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Providing incontinence service that prioritizes patient dignity

Posted by Marx Medical Equipment on 7/25/22 2:29 PM


When a patient suffers from incontinence, he or she is really suffering from two things; the negative impact that their physical condition is having on their lives, and the frustration and embarrassment they feel from an emotional standpoint. Our youth obsessed popular culture has done an excellent job of stigmatizing and mocking the condition of incontinence to the point that people with the condition don’t want to talk about it — at all.

Which is surprising from a statistical standpoint, because the population of American incontinence sufferers is large. At least 25 million adult Americans suffer from some form of urinary incontinence, according to the National Association for Continence. Think about that: more than 12 percent of the U.S. population has some form of incontinence.

Moreover, women comprise 75 percent of that population. A massive segment of the U.S. population has a medical condition that they find too embarrassing to discuss.

If there was ever a moment where HME providers can establish their businesses as safe sources for effective products that are backed by knowledgeable service, and where patients can safely review and discuss those solutions, then they will create client relationships that can last a lifetime. Here are some ways to make that happen:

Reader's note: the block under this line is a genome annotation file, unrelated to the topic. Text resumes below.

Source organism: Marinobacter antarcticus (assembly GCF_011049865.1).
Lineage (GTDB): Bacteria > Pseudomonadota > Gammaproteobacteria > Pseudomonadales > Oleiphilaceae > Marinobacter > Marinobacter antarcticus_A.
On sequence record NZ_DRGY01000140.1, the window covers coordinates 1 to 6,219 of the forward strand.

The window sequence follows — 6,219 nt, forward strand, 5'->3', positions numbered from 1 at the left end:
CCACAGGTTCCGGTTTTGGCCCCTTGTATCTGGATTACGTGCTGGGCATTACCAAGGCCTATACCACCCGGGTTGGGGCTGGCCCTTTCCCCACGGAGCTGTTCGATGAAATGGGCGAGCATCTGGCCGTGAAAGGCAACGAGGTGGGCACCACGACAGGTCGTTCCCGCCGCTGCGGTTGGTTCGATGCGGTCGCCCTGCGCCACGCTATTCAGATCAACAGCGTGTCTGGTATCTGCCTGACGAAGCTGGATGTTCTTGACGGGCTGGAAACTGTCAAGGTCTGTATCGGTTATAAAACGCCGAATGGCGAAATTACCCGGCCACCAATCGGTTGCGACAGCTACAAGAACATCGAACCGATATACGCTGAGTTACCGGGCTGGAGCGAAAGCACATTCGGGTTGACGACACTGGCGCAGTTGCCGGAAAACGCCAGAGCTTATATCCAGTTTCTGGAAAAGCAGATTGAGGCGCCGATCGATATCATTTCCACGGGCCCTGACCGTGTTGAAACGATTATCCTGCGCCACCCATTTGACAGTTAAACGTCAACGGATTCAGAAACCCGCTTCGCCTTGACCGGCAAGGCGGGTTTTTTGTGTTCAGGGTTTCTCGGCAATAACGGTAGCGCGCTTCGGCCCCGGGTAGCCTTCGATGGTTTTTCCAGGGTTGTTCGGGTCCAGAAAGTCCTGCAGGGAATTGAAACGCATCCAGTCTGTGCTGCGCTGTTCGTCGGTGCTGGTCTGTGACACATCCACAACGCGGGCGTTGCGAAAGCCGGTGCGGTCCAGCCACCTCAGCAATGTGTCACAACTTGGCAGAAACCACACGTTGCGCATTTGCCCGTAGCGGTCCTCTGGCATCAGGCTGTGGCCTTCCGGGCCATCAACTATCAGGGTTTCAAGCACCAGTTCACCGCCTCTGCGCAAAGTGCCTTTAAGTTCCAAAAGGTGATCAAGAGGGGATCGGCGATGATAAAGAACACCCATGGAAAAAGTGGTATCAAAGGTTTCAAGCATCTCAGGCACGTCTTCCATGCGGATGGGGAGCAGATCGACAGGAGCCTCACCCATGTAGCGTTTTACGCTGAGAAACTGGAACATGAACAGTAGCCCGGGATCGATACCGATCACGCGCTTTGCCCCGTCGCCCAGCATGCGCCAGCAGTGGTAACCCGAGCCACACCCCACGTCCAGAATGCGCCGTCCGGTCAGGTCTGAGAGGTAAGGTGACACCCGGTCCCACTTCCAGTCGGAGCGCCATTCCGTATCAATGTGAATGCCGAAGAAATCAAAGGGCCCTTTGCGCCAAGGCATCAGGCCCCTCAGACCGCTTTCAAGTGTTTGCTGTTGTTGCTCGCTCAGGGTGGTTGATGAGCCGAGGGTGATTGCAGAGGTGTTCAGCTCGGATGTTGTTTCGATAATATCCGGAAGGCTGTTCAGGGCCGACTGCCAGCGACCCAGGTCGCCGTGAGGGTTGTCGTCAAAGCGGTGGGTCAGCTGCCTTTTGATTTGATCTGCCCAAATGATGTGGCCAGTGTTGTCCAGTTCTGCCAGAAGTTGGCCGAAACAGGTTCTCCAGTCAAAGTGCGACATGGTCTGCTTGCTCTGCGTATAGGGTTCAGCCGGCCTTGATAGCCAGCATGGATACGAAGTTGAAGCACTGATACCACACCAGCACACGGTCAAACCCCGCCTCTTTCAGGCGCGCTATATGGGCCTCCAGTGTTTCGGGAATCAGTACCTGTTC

A provider must provide a full range of solutions so that they can become a one-stop shop. Adult diapers, catheters, lubricants, cleaning products, and underpads for chairs and mattresses are key items. And there is a large variety of offerings within those categories to suit individual needs.

For instance, a men’s catheter that works for one patient might not work for another, either due to style, material, physiology, comfort, size, or some other factor. (Again, we are talking about very personal solutions.)

Make sure you stock enough items to cover all your patients’ needs. Regularly monitor your vendors to know the new options available, as the field of incontinence is constantly evolving.


A big problem for many incontinence patients is a complete lack of awareness regarding their condition. Many incontinence patients go for long periods of time without being diagnosed. The average wait time between symptoms and getting a diagnosis for incontinence is over six years. Moreover, those patients are likely to address their conditions on their own, randomly buying various products and trying them out in hope of finding an viable solution.

This all comes from a lack of awareness that your business can easily fix. Engage in various types of community outreach to key communities that are likely to suffer from incontinence. While most incontinence sufferers aren’t going to line up for a free seminar, public service awareness campaigns using a mix of traditional and new media are a great way to reach those people to let them know that there is a helpful, discrete service provider offering solutions to their problems.


While incontinence is both a funded and a retail business, your referring physicians and other referral sources can drive a solid amount of business to a door. The key is to educate them in much the same way you educate your patients. Many of your referral sources are not up-to-date on what’s available.